Companies have long used criminal background checks, credit reports, and even searches on Google and LinkedIn to probe the previous lives of prospective employees. The Equal Employment Opportunity Commission ("EEOC") stated that seventy-five percent (75%) of recruiters are required by their companies to do online research of candidates and seventy (70%) report that they have rejected candidates because of information online.
Social Intelligence Corp is a new internet start-up company that does background checks for companies via social media. If the company sees anything pop up on Facebook or Twitter or Tumblr, the company stores it in a file, where it will remain for seven (7) years. The corporation assembles a dossier with examples of professional honors and charitable work, along with negative information that meets specific criteria: online evidence of racist remarks; references to drugs; sexually explicit photos, text messages or videos; flagrant displays of weapons or bombs and clearly identifiable violent activity.
The corporation states that it will facilitate better hiring decision, identify insurance fraud, and reduce overall operational risks. Recent reports show that Social Intelligence indicated one job applicant was racist for joining a Facebook group called, "I shouldn't have to press 1 for English. We are in the United States. Learn the language." Another applicant was flagged for having a photo on social media featuring multiple guns and a sword. One prospective employee was flagged for using Craigslist to look for illegal drugs. Recently, the Federal Trade Commission stated that the organization is operating within the boundaries of the Fair Credit Reporting Act.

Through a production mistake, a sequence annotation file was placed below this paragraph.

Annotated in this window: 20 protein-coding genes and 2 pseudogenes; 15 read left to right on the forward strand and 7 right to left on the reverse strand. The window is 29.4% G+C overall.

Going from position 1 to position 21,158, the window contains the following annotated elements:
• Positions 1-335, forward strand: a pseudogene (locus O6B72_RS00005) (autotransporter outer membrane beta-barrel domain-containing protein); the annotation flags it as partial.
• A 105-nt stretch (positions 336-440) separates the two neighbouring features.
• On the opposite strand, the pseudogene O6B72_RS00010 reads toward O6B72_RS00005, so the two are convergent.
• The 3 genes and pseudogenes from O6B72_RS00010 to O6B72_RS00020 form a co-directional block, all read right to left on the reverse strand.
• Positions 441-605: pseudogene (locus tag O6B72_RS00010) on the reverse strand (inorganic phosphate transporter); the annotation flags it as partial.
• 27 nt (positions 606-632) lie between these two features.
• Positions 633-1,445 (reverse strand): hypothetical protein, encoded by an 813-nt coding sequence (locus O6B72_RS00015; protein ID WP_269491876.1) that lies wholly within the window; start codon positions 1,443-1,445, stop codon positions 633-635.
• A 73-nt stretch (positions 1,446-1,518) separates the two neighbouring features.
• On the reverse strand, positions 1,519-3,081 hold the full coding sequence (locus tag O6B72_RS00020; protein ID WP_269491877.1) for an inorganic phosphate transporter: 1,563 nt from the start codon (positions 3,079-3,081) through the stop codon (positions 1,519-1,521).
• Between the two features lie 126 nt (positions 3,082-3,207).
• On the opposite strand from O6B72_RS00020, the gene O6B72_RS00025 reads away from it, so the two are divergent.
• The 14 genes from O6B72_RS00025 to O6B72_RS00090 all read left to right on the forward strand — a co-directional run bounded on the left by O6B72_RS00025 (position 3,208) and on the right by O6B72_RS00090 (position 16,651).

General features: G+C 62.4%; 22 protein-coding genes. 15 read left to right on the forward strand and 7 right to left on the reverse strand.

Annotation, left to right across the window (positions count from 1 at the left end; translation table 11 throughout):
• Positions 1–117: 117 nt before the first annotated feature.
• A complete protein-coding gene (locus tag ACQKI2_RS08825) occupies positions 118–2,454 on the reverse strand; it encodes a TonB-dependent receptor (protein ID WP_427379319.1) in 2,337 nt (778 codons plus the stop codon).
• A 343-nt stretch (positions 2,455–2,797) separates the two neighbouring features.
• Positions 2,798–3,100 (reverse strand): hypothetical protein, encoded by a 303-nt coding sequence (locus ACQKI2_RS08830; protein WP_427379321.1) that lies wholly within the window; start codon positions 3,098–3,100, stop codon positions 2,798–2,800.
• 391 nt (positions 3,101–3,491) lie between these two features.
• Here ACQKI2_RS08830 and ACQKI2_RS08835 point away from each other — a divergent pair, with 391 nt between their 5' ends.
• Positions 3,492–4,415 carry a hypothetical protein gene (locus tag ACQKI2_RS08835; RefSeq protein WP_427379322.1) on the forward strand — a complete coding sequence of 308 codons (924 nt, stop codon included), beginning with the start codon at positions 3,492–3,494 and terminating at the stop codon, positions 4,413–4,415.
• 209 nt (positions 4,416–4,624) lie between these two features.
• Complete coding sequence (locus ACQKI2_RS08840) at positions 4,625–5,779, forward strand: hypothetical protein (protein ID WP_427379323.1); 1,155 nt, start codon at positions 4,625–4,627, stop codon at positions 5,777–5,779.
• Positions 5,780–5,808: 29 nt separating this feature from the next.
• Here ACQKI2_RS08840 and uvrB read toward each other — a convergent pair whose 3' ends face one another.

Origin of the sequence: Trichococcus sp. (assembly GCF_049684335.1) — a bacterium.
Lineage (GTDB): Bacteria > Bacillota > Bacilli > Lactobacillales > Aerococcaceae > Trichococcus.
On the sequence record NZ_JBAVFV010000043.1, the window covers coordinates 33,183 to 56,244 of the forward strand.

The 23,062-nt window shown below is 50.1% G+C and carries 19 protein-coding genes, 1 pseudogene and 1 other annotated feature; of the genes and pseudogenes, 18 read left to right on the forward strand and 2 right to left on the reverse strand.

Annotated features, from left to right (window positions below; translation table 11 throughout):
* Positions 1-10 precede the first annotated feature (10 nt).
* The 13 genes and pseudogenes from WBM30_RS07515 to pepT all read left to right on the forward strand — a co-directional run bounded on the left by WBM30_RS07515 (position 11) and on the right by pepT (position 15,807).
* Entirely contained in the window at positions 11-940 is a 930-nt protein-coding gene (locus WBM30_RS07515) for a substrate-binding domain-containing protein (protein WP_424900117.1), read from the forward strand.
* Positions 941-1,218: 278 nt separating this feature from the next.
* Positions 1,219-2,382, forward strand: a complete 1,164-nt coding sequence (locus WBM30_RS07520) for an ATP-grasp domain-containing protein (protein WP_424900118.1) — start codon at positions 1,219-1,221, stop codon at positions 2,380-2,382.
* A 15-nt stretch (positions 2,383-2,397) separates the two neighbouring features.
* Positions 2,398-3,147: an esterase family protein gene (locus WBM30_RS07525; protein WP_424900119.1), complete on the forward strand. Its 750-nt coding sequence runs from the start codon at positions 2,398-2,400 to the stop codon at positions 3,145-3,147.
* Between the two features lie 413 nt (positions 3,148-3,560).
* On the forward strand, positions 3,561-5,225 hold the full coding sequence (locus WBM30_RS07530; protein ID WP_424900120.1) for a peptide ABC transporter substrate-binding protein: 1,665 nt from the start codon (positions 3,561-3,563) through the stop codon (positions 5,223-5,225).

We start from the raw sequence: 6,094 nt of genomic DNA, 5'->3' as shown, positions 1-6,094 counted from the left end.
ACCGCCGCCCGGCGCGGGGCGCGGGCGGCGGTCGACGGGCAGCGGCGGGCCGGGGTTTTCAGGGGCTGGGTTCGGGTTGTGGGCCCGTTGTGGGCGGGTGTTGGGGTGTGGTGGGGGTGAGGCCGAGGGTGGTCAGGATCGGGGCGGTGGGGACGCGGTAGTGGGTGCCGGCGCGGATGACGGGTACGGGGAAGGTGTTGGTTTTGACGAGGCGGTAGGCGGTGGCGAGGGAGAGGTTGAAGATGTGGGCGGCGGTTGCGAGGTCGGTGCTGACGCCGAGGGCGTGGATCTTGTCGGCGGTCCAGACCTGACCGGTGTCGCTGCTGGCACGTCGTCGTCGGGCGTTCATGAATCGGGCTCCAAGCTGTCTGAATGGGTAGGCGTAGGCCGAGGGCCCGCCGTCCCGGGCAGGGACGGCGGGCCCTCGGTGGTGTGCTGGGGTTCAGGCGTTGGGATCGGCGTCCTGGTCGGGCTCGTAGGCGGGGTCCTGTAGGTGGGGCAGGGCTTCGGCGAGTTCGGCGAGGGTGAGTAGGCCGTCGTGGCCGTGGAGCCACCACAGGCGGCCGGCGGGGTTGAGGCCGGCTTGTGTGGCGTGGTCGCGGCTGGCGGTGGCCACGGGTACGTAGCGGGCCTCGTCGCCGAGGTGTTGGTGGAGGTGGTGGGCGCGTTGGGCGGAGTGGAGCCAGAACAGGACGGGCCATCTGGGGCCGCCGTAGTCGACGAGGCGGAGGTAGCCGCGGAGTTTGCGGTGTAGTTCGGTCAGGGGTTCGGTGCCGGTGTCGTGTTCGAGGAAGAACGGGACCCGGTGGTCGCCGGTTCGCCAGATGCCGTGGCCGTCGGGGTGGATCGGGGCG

Applicants have to sign a form that grants Social Intelligence permission to run background checks, and the company must inform the applicant if it has found a tidbit that has prevented the person from landing a job. A prospective employee can also dispute any found items, the chief operating officer of Social Intelligence, Geoffrey Andrews told Forbes, "If a record is disputed and changed then we delete the disputed record and store the new record when appropriate."
The reports issued by Social Intelligence remove references to a person's religion, race, marital status, disability, and other information protected under federal employment laws, which companies are not supposed to ask about during interviews. An outreach manager for the Equal Employment Opportunity Commission said that, "things that you can't ask in an interview are the same things you can't research." By allowing another company to perform the research and only notifying the company of non-discriminatory information, an organization now has a strategy for employers to conduct fair and consistent screenings of future employees. As for the percentage of job applicants who are turned down based on their social media checks, the figures are surprisingly low, Social Intelligence's president estimates the number is in the single digits.
If you feel you may have been discriminated against in a pre-employment screening, contact an attorney to discuss your legal rights.